407 ETR being sued

May 3, 2012 - All News

Two Georgina residents are suing the 407 ETR for $25 million over, what they say, are unfair collection practices.
Peter Teolis of Pefferlaw is listed, along with a Keswick resident and another from Georgetown, as plaintiffs on a statement of claim issued April 27 in the Ontario Superior Court in Toronto.
The class action suit claims the 407 unfairly uses its licence plate denial against people who have been forced into bankruptcy.
David Thompson and Matthew G. Moloci of Hamilton law firm Scarfone Hawkins LLP are representing the plaintiffs on behalf of people who declared bankruptcy and owed outstanding tolls and fees at the time to 407 ETR.
The claim, which is yet to be proven in court, alleges the company “unlawfully uses its vehicle permit renewal denial remedy to coerce payment”, which “violates” the Bankruptcy and Insolvency Act (BIA).
When a 407 ETR account is not in good standing, the unpaid balance on the account is subject to interest charges.
If an account is unpaid for more than 35 days, a customer may receive a notice that the account may be subject to “plate denial” and other fees.
Plate denial means that renewal of the sticker for the plate will be denied by the Ontario Ministry of Transportation until payment is made. If the account continues to be outstanding for another 90
days, the customer may receive a notice that the account is in plate denial, at which point no sticker renewal can be obtained.
At issue is an alleged threat of denying licence plate renewal to obtain payment ahead of other creditors in a bankruptcy.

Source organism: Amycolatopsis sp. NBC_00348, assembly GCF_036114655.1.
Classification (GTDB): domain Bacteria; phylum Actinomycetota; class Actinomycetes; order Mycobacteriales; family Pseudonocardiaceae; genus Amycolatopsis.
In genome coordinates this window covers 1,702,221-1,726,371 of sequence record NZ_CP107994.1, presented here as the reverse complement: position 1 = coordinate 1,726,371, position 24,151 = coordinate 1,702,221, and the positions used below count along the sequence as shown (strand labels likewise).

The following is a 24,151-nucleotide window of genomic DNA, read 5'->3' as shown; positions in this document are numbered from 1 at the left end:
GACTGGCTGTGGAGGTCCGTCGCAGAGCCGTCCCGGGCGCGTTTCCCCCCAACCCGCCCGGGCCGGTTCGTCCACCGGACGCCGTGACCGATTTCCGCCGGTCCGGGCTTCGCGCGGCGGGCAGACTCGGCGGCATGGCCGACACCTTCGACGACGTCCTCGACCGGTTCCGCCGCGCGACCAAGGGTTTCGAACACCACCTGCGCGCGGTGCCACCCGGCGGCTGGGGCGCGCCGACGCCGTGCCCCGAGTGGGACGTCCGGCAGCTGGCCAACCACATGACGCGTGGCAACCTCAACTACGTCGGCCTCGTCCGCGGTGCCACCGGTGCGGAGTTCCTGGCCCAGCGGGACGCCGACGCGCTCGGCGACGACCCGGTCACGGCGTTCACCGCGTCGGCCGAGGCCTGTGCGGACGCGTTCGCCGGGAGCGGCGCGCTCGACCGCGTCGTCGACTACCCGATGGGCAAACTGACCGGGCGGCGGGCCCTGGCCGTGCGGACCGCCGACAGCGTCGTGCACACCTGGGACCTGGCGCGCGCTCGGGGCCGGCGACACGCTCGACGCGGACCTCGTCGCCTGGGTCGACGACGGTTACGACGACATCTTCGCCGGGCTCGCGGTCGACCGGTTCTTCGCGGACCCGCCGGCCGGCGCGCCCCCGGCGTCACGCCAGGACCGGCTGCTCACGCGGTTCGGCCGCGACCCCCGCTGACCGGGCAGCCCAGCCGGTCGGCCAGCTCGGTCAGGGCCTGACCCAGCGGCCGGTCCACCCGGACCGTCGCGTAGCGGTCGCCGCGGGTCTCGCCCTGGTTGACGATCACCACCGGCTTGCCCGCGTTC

The suit contends “the legislature did not intend to provide 407 ETR with a collection remedy that survived bankruptcy and/or was not affected by the (bankruptcy act)”.
For Mr. Teolis, the suit filed last Friday is the end result of what he says has been an emotionally and frustrating experience stemming back from a 407 bill incurred almost a decade ago.
The debt continues to increase in the amount owing despite the fact he filed a consumer proposal to his creditors in 2009.
“It is completely ridiculous,” he said in an interview Tuesday.
“They shouldn’t be allowed to stop me from driving on other roads or get money through their power to deny plates or renewals.”
The 407 ETR website states the right to plate denial was endorsed in a unanimous decision of the Ontario Divisional Court on Nov. 7, 2005.
The site further states, “Given the express provisions of the 407 Act and the current jurisprudence, 407 ETR will continue to use plate denial for those customers that fail to pay their 407 charges, including bankrupts and individuals discharged from bankruptcy in accordance with the 407 Act”.
According to a statement released last Friday by the Hamilton law firm, the class proceeding represents not only “the preferable procedure for dealing with this issue, but the only available procedure presenting an opportunity for redress.”
The lawsuit also asks the court to order the 407 company to establish a $20-million trust fund to help reimburse class members who qualify.
— Metroland News Service